The sobering photographs of ruined Pensacola Beach have brought home to Tampa Bay the horror of the Deepwater Horizon spill. It is now easy to imagine the damage here — an oily scourge staining white-powder beaches, floating in the water and coating wildlife, and the beautiful landscape so essential to the region's identity and economy marred for the foreseeable future.
But officials in Tampa Bay and all coastal counties can also learn from what they saw in Pensacola by making detailed plans for how they would respond if they woke to a similar disaster. Though experts say prevailing winds and currents could keep the oil from Tampa Bay beaches, hurricane season has just begun and weather forecasters say there could be a tropical storm in the gulf next week. It only makes sense to plan for the unexpected.
Officials had thought Pensacola would get only tar balls that could be easily shoveled up. But Wednesday's sunrise revealed a beach plastered with blobs and pools of mousse-like emulsified oil — a mileslong strip of ugly. Officials weren't prepared. Initially, as residents gathered and cried in horror, just a few workers with shovels confronted the miles of pollution. Hours after the oil had begun seeping into the sand, more workers and bulldozers finally arrived.
Nor was communication with the public clear. Mike Sole, secretary of the Florida Department of Environmental Protection, said the beach was safe. But a couple of hours later the Escambia County Health Department issued a health advisory that the oil was toxic and people should stay away.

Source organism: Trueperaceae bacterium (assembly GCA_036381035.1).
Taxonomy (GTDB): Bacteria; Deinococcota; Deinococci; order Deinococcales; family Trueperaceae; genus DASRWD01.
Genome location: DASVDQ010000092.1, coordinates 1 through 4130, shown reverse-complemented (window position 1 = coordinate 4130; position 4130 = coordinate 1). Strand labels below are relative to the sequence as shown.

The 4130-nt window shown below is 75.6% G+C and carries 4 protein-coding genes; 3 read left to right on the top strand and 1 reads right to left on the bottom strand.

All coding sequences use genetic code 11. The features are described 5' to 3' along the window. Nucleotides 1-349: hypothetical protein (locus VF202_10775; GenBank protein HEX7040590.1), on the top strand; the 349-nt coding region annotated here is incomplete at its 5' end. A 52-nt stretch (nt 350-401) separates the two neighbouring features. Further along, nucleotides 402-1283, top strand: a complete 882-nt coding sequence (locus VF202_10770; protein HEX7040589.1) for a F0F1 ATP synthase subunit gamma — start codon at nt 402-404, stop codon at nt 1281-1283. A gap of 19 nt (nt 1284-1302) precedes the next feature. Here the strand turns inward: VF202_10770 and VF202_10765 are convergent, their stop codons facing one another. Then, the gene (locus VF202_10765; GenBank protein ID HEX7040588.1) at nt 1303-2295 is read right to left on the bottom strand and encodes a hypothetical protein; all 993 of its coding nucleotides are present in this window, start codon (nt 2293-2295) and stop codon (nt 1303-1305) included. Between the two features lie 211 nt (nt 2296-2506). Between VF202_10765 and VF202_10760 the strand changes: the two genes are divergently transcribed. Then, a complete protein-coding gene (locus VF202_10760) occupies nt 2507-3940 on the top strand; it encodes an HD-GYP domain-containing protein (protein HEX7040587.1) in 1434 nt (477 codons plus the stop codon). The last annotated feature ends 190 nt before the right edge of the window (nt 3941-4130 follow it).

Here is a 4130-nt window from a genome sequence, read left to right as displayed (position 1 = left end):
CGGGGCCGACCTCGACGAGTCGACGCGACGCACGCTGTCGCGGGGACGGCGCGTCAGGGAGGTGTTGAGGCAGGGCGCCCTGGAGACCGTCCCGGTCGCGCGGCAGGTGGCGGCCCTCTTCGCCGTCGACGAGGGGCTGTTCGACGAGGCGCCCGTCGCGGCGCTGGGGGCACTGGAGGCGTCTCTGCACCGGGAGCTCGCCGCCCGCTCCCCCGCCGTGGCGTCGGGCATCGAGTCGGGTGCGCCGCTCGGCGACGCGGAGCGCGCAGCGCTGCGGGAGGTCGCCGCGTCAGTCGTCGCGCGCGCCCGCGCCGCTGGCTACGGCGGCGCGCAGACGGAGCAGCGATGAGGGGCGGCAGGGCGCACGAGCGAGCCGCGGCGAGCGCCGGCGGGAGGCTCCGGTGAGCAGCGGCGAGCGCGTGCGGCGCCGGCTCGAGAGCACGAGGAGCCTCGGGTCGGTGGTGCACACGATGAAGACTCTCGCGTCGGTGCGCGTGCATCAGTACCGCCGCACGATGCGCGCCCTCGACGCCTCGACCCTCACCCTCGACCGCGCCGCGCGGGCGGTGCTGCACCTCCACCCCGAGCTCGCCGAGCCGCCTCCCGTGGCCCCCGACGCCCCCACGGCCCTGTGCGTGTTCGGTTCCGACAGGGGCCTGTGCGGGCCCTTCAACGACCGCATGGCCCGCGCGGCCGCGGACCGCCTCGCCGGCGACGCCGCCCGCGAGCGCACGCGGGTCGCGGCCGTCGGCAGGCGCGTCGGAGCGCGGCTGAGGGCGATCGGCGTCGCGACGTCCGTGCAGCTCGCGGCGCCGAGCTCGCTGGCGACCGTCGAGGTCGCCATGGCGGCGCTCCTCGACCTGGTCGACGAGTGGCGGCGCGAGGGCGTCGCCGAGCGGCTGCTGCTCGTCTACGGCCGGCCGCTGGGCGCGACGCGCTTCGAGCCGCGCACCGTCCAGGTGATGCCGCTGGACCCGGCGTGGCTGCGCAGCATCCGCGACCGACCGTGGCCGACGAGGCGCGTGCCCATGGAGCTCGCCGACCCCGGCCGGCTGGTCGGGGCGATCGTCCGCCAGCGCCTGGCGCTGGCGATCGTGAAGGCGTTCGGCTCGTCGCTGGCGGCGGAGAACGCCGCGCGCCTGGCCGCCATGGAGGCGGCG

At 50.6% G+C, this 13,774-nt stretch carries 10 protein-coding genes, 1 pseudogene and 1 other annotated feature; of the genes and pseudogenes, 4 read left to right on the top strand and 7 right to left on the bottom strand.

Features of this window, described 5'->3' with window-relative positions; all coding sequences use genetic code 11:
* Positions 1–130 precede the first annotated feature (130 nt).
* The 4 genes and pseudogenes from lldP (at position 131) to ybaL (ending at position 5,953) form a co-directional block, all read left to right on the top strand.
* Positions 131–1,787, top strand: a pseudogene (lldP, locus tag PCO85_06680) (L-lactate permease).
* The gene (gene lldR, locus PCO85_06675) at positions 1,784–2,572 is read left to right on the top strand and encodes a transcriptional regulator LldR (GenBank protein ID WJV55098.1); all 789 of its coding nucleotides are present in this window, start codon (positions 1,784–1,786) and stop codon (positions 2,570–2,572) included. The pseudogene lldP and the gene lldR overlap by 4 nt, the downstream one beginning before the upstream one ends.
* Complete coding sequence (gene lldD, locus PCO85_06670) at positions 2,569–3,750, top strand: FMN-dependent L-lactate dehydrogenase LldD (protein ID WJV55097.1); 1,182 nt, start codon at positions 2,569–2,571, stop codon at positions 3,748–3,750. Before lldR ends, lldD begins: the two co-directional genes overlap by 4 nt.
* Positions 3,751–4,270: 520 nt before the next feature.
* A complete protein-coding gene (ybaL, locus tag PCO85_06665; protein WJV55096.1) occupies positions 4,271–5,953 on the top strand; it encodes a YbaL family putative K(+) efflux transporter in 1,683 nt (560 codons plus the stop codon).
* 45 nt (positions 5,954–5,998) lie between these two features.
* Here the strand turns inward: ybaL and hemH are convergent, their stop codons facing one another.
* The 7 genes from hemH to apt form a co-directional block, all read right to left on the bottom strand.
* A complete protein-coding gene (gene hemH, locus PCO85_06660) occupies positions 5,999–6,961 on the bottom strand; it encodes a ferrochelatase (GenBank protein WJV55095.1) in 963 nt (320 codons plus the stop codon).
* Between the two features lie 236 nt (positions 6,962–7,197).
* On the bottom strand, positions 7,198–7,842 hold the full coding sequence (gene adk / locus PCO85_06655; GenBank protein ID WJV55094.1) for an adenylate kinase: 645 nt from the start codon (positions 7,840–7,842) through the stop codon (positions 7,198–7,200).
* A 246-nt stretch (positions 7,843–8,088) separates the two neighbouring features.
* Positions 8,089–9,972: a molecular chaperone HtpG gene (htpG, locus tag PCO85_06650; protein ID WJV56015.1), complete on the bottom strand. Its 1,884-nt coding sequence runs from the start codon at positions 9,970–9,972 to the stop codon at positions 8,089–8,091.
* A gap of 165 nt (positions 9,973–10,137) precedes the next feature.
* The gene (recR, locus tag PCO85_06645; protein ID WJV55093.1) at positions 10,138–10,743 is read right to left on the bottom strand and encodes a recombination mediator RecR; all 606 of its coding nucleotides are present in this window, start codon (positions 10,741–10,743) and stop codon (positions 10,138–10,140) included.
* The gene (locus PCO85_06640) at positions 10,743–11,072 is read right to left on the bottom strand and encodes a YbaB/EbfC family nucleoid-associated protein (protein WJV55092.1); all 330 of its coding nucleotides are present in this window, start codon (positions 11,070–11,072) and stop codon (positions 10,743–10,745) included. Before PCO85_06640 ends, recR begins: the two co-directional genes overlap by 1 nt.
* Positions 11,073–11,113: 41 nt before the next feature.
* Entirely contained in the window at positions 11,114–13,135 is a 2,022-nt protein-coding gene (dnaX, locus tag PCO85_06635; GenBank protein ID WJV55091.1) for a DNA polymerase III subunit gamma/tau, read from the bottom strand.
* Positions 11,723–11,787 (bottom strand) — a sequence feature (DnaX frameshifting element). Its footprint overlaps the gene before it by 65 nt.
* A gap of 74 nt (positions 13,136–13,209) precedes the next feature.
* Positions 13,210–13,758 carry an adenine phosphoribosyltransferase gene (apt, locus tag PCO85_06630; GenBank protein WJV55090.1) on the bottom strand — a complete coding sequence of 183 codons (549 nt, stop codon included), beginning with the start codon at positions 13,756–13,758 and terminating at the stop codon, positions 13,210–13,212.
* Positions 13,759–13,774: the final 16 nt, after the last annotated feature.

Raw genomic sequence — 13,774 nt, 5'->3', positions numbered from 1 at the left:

In Pinellas, Clearwater Mayor Frank Hibbard is convinced, and he is right, that county and city officials should be talking more about preparations in case the oil comes here. Hibbard and the Fort Myers mayor were the only two Florida mayors who took advantage of an invitation this week to tour the oil-tainted Louisiana shoreline and get a detailed briefing from the U.S. Coast Guard. Hibbard's message is applicable to any coastal county.
To that point, the Florida Association of Counties met Wednesday with state, Coast Guard and BP officials, expressing frustration that county governments continue to be left out of the loop. Okaloosa County officials got so fed up that they started their own cleanup efforts, applauded by Gov. Charlie Crist, who told them to "go for it."
Counties know their local environments best, have an emergency response system in place because of hurricanes, and should be part of the oil spill response. But Crist needs to continue his work to improve communication and coordination among all responders and interested parties so no local government feels abandoned and compelled to strike out on its own.
While there is no oil on west coast beaches, this is no time for complacency. Officials and residents can use this time to educate themselves, smooth out wrinkles in planning and communications, and then pray the plan never has to be implemented.